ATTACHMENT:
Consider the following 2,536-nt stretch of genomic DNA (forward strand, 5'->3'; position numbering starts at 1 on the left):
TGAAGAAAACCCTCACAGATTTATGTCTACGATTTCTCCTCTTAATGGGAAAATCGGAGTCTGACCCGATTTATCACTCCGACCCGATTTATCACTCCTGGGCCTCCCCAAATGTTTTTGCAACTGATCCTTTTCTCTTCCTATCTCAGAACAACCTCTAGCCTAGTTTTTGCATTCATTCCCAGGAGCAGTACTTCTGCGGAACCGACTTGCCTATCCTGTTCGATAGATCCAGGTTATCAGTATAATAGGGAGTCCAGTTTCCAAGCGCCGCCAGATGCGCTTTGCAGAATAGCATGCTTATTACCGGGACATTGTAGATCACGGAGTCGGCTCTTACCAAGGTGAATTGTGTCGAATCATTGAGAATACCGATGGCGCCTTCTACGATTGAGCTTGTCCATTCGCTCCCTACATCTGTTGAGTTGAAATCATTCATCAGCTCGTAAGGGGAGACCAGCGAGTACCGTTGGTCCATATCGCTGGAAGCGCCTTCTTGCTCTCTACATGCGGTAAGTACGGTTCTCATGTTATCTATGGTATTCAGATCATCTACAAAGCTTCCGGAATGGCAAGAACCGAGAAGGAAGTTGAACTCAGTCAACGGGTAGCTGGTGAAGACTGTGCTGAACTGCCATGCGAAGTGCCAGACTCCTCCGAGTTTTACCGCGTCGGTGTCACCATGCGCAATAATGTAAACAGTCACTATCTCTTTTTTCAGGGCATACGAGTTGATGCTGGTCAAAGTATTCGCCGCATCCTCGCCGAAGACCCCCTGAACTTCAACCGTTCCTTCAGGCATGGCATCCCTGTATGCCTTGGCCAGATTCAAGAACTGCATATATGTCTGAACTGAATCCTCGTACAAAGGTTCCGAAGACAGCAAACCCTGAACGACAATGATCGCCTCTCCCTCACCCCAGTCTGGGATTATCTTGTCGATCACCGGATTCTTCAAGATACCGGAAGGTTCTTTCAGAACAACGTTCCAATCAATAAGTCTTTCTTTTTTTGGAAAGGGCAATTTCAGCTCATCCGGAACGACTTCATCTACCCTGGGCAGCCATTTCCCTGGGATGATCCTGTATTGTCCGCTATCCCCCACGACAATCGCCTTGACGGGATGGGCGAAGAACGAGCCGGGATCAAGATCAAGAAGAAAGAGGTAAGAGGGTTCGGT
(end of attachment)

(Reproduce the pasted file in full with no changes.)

Consider the following 2,536-nt stretch of genomic DNA (forward strand, 5'->3'; position numbering starts at 1 on the left):
TGAAGAAAACCCTCACAGATTTATGTCTACGATTTCTCCTCTTAATGGGAAAATCGGAGTCTGACCCGATTTATCACTCCGACCCGATTTATCACTCCTGGGCCTCCCCAAATGTTTTTGCAACTGATCCTTTTCTCTTCCTATCTCAGAACAACCTCTAGCCTAGTTTTTGCATTCATTCCCAGGAGCAGTACTTCTGCGGAACCGACTTGCCTATCCTGTTCGATAGATCCAGGTTATCAGTATAATAGGGAGTCCAGTTTCCAAGCGCCGCCAGATGCGCTTTGCAGAATAGCATGCTTATTACCGGGACATTGTAGATCACGGAGTCGGCTCTTACCAAGGTGAATTGTGTCGAATCATTGAGAATACCGATGGCGCCTTCTACGATTGAGCTTGTCCATTCGCTCCCTACATCTGTTGAGTTGAAATCATTCATCAGCTCGTAAGGGGAGACCAGCGAGTACCGTTGGTCCATATCGCTGGAAGCGCCTTCTTGCTCTCTACATGCGGTAAGTACGGTTCTCATGTTATCTATGGTATTCAGATCATCTACAAAGCTTCCGGAATGGCAAGAACCGAGAAGGAAGTTGAACTCAGTCAACGGGTAGCTGGTGAAGACTGTGCTGAACTGCCATGCGAAGTGCCAGACTCCTCCGAGTTTTACCGCGTCGGTGTCACCATGCGCAATAATGTAAACAGTCACTATCTCTTTTTTCAGGGCATACGAGTTGATGCTGGTCAAAGTATTCGCCGCATCCTCGCCGAAGACCCCCTGAACTTCAACCGTTCCTTCAGGCATGGCATCCCTGTATGCCTTGGCCAGATTCAAGAACTGCATATATGTCTGAACTGAATCCTCGTACAAAGGTTCCGAAGACAGCAAACCCTGAACGACAATGATCGCCTCTCCCTCACCCCAGTCTGGGATTATCTTGTCGATCACCGGATTCTTCAAGATACCGGAAGGTTCTTTCAGAACAACGTTCCAATCAATAAGTCTTTCTTTTTTTGGAAAGGGCAATTTCAGCTCATCCGGAACGACTTCATCTACCCTGGGCAGCCATTTCCCTGGGATGATCCTGTATTGTCCGCTATCCCCCACGACAATCGCCTTGACGGGATGGGCGAAGAACGAGCCGGGATCAAGATCAAGAAGAAAGAGGTAAGAGGGTTCGGT